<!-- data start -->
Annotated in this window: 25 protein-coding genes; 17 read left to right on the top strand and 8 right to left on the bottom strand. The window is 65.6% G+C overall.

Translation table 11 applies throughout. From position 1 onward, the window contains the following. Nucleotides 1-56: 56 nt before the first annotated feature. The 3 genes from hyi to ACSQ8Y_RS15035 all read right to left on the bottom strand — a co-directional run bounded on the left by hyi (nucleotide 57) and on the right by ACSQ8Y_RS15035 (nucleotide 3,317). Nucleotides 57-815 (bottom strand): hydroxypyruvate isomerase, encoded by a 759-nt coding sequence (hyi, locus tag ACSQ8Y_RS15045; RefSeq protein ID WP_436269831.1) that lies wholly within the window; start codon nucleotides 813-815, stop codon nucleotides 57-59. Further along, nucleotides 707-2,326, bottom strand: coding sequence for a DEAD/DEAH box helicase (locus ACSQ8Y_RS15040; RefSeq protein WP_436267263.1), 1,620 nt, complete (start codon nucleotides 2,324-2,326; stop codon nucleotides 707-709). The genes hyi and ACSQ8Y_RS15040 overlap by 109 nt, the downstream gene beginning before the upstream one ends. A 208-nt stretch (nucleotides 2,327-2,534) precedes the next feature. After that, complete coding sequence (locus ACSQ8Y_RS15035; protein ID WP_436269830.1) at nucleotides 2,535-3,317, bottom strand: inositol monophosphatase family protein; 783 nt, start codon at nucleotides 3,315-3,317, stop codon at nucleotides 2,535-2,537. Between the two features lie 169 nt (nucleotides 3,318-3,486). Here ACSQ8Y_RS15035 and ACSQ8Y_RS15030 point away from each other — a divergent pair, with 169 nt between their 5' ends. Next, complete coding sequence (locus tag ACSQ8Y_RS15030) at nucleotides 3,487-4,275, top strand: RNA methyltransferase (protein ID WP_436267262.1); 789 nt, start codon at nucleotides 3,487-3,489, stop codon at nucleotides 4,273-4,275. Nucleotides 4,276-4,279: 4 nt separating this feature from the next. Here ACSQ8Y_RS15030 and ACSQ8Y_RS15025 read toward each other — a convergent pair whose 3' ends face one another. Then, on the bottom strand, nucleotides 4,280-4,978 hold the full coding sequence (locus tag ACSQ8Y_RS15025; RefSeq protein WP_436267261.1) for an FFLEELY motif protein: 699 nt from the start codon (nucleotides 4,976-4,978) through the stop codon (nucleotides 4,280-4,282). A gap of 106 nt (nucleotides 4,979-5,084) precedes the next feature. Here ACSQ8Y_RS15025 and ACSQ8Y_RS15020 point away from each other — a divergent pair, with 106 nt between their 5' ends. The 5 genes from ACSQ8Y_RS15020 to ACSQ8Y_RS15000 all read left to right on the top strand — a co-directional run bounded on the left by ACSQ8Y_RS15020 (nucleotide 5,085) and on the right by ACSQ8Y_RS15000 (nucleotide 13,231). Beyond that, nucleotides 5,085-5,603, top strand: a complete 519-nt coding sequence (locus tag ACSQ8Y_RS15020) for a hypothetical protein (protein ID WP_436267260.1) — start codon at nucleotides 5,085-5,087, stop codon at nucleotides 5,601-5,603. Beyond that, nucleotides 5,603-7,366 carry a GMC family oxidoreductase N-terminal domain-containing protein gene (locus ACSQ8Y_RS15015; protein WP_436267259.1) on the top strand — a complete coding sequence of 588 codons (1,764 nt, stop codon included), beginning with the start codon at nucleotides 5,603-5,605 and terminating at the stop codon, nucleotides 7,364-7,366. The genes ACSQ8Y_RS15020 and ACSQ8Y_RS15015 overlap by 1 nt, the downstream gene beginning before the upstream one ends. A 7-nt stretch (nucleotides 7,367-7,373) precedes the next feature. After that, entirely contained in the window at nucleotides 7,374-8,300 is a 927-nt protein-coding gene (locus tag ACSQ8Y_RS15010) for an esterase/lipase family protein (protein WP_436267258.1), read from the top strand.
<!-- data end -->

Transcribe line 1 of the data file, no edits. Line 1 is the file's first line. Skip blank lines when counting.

Annotated in this window: 25 protein-coding genes; 17 read left to right on the top strand and 8 right to left on the bottom strand. The window is 65.6% G+C overall.